Cheating is tricky. It exists everywhere, yet the people that do it seem to never face any consequences. It’s frustrating to know that the same time and effort that you spend on an assignment, project, etc., another person is bypassing because they are cheating and eventually achieve the same outcome… or better.
It isn’t fair, but then again when has life been fair? The people that don’t cheat see everyone else cheating and think to themselves that if those people aren’t getting caught, then maybe if they themselves cheat they won’t be either. Then the huge cycle of cheating begins where everyone cheats and everyone points fingers.
I think most of you know what has caused me to bring this up. This past week, an article was run by the San Jose Mercury News about a Sequoia High School sophomore and his parents that are suing the district for kicking him out of ICAP English (International College Advancement Program) for copying an assignment.
Should the student's father have sued the school district over the punishment? Vote in .
When a student passes this course, they will typically move on to be involved with the prestigious International Baccalaureate (IB) Program. This program has a “zero tolerance” policy for cheating and at the beginning of the year all ICAP and IB students sign an Academic Honestly Pledge for all of their honors classes.
This article has 1,173 Facebook recommends and 191 comments (so far). When scanning the comment thread, I recognize the names of many parents, alumni, and current Sequoia students. I read and saw the discussion people are having about his parents, the school, and what further action should be taken.
One alumnus commented, “I think the sad part about this article is that today's society puts such an emphasis on good grades, test scores, and being accepted to a prestigious school, that a student would turn to cheating. Older commenters might not know this omnipresent pressure that current students have to get into college, with budget cuts, and as more and more schools are being impacted. And can you honestly tell me you never asked to see a problem on someone's homework?”
I have written before about . A lot of us think that because everyone else is cheating their way to the top, there is no way that we can ever get there ourselves since everyone else has a leg up.
Recently, when talking to my teacher about this issue, she explained to me that I didn’t need to get the highest grades, the best GPA, or be a “grade grubber” in order to get into the best college. She told me that my character and integrity will be what gets me in, not straight A’s. She explained to me that the teachers can tell who is in it because they want to learn versus who is in it just to get into a big-name school.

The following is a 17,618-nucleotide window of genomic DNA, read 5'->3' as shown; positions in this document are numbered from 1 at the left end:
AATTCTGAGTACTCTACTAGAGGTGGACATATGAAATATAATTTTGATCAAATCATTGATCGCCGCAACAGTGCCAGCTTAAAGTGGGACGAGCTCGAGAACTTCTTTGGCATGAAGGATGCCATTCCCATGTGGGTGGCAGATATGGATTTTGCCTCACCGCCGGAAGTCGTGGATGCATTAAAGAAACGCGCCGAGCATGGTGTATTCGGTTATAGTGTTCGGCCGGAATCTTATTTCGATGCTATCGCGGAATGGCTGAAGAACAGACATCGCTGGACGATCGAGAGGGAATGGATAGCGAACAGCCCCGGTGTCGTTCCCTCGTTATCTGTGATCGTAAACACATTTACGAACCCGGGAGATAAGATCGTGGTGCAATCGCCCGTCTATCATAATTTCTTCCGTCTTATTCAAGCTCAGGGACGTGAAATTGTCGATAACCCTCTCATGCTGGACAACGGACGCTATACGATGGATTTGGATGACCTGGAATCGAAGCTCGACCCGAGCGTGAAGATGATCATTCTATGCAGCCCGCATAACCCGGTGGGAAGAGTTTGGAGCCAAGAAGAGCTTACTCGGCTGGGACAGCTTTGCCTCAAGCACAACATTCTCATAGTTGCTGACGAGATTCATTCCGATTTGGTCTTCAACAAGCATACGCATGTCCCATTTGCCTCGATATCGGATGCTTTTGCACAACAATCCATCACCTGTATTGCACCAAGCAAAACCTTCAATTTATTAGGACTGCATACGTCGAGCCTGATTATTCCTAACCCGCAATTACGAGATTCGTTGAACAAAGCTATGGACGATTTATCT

She told me that my letters of recommendation will help me, and that I will end up in the place that I need to be because of who I am, not just what my grades say about me.
Another commenter wrote, “It gets better. His lawyer dad is doing it for the ‘other kids’ - apparently making the world safe for the other cheating weasels. What a noble act.”
I can only wonder, what “other” kids? Cheating is horrible, and it isn’t something a “one man show” can fix… and then again it can never be fully fixed. Cheating is a problem, but it will always be a part of the school and work environment no matter how hard we try to abolish it. Why you may ask? Because there will always be that one kid or adult who asks to see the math homework.
I have English first period. Our tests and quizzes are based solely upon our assigned reading and occasionally reflect on grammar. As soon as I walk out of class, people ask me how the test was. It is an innocent question. It’s simple, like a multiple-choice problem. You can choose:
A. It was easy, but make sure and read chapter four over again.
B. It was okay if you studied.
C. It was hard.
D. Well the first answer was A, the next was (I’m pretty sure) D, and then there were about four consecutive B’s before this really hard question… but I’m sure you’ll do great, especially because I just told you the whole test.
Don’t choose D.
“This program is designed for bright, honest students who deserve to be there. What terrible parents. This student was awarded a place with serious students. He flagrantly disobeyed the rules. What ever happened to discipline - and why doesn't this boy’s parent think he deserves it,” another commenter wrote. “He may be special to mommy and daddy, but he is a cheating student. Shame, shame, shame on the parents.”
It isn’t so much the fact that these parents are hounding after the district that matters, but the fact that on a national level, cheating is being addressed.
Cheating will never be black and white. There will be scandals where one person’s act will be seen as far worse than another which will reflect in their punishment and so on and so forth. However, it will always exist and be seen to be a vile act that is not to be participated in.
So kids, don’t cheat. The end isn’t bright.
Want to get updates from high school life all week long? Follow Laurel Dearborn on Twitter at @LivingAsLaurel.
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